There are worlds more lovely than ours, where impermanence and its sting is lessened by lengthy lives of joy and harmony. And yet in these worlds, achieved by good karma, the shining beings who dwell in them cannot hear the Buddha dharma as do we, here in our hurtling death trap of vain glory, greed, poison, and deep confusion. Thus at the end of their long lives of joy, they fall back to lower births. This may be seen as metaphor, or as literal reality, but the point of awareness of impermanence at the absolute is not, in my view, to justify samsaric misery in the relative. This I feel is a grave misconception. Unsurpassed awakening has faith as its cause. I feel that to see such dharmas of worldly troubles as passing manifestations without self substance is to understand what gives rise to them, which buddha always said is mind. This takes great faith, against all appearances. I think that if we wish to transcend temporal reality, with its inevitable sorrows, and most Buddhists I encounter in the west perhaps do not, preferring instead to dwell in ignorance of that which gives rise to this, then we must engage in practice by limiting entanglements to perceive that which is concealed to ordinary mentation. This is not to condemn karmic yoga or practice of the perfections in daily life, nor to take away from the beautiful and eloquent reminder toward compassionate action above. However, the buddha manifested to teach us to renounce, not to become entangled. I don't think this means do nothing; in fact, in the dhammapada we are reminded if something must be done, then do it. But to suggest that turning back from phenomenal manifestation toward their source in mind, which was and still is a core principle of various schools, is of itself compassionless seems to me far more of a trap. It may seem that way, but it is not. Unfortunately there are not many who understand this, whereas the immediacy of solving the world's ills can be seen, at least superficially, as sufficient toward enlightenment, because it is the right thing to do.

Nathan said...

Yeti, I think some of the distinctions you're making are essential debate points between Theravada and Mahayana. There's not nearly as much talk about "transcendence" in the Mahayana teachings, particularly in this case the bodhisattva teachings. Or perhaps it's more accurate that transcendence is viewed differently in the difference schools, as well as renunciation. The trantric schools go even further in my view than the Mahayana schools on all this in terms of fully embracing the whole, including especially all the desires that tend to entangle us.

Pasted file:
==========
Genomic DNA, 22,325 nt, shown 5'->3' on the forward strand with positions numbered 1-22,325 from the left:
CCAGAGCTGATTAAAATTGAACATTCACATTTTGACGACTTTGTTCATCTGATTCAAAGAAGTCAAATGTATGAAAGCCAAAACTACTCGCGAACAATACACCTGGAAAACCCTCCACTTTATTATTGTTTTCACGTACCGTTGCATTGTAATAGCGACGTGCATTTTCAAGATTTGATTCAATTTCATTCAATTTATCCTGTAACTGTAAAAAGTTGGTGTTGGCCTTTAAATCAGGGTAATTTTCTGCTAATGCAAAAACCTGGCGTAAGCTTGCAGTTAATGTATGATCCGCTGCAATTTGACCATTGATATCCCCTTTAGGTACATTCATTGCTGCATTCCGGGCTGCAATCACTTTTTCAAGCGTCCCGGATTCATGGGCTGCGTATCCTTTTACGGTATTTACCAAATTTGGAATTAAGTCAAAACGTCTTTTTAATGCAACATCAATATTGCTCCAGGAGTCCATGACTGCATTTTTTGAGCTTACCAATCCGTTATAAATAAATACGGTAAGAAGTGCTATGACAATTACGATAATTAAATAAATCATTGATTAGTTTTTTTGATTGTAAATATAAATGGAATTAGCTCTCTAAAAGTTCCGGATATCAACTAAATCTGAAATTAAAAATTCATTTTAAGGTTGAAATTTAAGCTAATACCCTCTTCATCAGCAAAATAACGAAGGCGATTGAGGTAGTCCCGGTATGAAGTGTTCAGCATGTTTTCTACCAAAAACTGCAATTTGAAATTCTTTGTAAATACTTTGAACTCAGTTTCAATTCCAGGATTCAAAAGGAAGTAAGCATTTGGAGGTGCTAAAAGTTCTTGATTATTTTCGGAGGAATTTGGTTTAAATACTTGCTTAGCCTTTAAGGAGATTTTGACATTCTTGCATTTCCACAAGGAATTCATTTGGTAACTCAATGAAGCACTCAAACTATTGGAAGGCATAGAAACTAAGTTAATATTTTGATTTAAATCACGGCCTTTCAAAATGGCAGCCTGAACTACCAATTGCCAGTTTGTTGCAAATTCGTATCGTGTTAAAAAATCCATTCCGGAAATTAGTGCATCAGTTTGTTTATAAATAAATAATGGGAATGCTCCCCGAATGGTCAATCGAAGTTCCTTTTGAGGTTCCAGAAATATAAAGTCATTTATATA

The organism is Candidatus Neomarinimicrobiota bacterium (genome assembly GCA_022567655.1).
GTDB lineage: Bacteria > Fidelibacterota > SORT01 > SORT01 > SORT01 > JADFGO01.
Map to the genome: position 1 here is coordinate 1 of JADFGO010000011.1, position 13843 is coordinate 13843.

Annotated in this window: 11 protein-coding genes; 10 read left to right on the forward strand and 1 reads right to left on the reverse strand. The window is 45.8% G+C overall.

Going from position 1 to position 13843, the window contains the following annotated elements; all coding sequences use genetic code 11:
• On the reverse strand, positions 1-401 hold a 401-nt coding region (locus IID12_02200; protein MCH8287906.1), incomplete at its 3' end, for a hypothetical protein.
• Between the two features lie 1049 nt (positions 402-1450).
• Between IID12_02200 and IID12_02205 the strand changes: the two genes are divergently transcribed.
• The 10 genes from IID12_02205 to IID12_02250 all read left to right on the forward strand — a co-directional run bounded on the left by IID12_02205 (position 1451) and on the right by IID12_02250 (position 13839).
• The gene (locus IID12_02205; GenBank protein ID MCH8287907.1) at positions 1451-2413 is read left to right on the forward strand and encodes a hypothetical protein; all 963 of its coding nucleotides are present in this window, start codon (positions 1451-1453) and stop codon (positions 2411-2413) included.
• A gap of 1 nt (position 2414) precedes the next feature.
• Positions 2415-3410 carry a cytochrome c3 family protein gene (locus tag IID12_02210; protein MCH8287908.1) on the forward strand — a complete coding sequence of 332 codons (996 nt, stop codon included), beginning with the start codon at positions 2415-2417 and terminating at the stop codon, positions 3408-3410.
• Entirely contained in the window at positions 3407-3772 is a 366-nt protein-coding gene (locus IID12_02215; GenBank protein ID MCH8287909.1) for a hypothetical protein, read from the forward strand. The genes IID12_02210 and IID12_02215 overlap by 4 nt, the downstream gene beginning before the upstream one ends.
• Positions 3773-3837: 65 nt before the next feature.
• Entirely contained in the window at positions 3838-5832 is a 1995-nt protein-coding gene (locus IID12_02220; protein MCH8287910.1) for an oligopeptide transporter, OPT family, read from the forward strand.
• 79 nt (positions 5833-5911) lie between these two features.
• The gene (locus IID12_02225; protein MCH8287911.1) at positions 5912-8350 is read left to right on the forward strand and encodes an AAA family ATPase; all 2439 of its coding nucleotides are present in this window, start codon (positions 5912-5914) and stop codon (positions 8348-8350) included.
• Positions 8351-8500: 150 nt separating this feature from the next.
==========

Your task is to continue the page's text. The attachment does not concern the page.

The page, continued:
Sometimes, I think these approaches are just different entry points and containers for the same thing. Other times, I wonder if the different Buddhist schools are really aiming in different directions from the same beginning source. And this at the deepest level; I'm not even speaking to the masses of folks who have more mundane hopes and goals around their Buddhist practice.

"I feel that to see such dharmas of worldly troubles as passing manifestations without self substance is to understand what gives rise to them, which buddha always said is mind."

This is the emptiness side of the equation, which I fully agree with. I'm speaking more about taking care of the relative side, even knowing that it's all fleeting and without fixed self. I don't see either side of the equation as being greater or less than.

I just figure that if we're all, or most of us, are dead because the planet has been poisoned and damaged too much to support our lives, then there won't be any practice or awakening left here. Yes, that might happen soon enough, regardless of what we do. And eventually conditions will change even if we "right the ship" in the short term. But I think the times call for some urgency around the Earth's condition, and our impact on it.

n. yeti said...

I need to meditate on this, but would like to carry this exploration deeper if you are willing. I am clearly in the minority in my view on the matter but I mistrust any "ideal", particularly in regard to the bodhisattva way. I would say at this point the tathagatagarba sutras (of the mahayana) seem to point toward the imagelessness of bodhicitta.

Nathan said...

For myself, it's not really about an ideal per se. It's about skillful means. Practical applications to alleviate suffering.

I do think that the "giant scale" qualities of bodhisattvas in the teachings, such as in the Lotus Sutra, can sound idealistic. If not totally otherworldly. Sometimes, I wonder if they're as much a hindrance as a help.

Anyway, one thing I'm interested in is how different generations of practitioners, in different times, places, and conditions, manifest something different (at least in relative terms.) Part of the original sangha's response to particular social conditions was to reject the fixations of caste, and eventually of gender (to some degree). My sense is that part of the modern, collective sangha's response can be (maybe ought to be) around climate change and planetary health. Which is slowly starting to happen in some places.